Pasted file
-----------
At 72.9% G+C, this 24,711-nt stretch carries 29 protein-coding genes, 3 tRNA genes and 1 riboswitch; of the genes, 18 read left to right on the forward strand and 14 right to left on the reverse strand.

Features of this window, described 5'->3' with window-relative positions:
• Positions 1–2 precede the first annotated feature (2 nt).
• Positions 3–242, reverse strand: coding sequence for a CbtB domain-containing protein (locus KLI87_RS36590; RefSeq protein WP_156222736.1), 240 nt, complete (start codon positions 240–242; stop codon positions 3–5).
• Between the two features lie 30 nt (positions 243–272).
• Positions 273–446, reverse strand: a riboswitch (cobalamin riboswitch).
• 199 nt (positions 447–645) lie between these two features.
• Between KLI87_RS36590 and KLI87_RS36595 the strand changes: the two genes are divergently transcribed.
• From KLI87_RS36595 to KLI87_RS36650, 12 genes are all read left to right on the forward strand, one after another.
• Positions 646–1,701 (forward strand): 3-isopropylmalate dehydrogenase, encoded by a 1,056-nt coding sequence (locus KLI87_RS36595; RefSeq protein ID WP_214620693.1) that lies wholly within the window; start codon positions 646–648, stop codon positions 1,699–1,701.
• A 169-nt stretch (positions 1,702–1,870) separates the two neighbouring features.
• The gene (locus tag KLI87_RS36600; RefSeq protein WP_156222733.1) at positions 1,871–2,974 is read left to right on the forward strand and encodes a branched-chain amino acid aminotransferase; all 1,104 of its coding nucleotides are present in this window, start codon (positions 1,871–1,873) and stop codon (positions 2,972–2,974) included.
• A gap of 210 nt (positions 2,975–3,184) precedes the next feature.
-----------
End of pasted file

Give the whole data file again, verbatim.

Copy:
At 72.9% G+C, this 24,711-nt stretch carries 29 protein-coding genes, 3 tRNA genes and 1 riboswitch; of the genes, 18 read left to right on the forward strand and 14 right to left on the reverse strand.

Features of this window, described 5'->3' with window-relative positions:
• Positions 1–2 precede the first annotated feature (2 nt).
• Positions 3–242, reverse strand: coding sequence for a CbtB domain-containing protein (locus KLI87_RS36590; RefSeq protein WP_156222736.1), 240 nt, complete (start codon positions 240–242; stop codon positions 3–5).
• Between the two features lie 30 nt (positions 243–272).
• Positions 273–446, reverse strand: a riboswitch (cobalamin riboswitch).
• 199 nt (positions 447–645) lie between these two features.
• Between KLI87_RS36590 and KLI87_RS36595 the strand changes: the two genes are divergently transcribed.
• From KLI87_RS36595 to KLI87_RS36650, 12 genes are all read left to right on the forward strand, one after another.
• Positions 646–1,701 (forward strand): 3-isopropylmalate dehydrogenase, encoded by a 1,056-nt coding sequence (locus KLI87_RS36595; RefSeq protein ID WP_214620693.1) that lies wholly within the window; start codon positions 646–648, stop codon positions 1,699–1,701.
• A 169-nt stretch (positions 1,702–1,870) separates the two neighbouring features.
• The gene (locus tag KLI87_RS36600; RefSeq protein WP_156222733.1) at positions 1,871–2,974 is read left to right on the forward strand and encodes a branched-chain amino acid aminotransferase; all 1,104 of its coding nucleotides are present in this window, start codon (positions 1,871–1,873) and stop codon (positions 2,972–2,974) included.
• A gap of 210 nt (positions 2,975–3,184) precedes the next feature.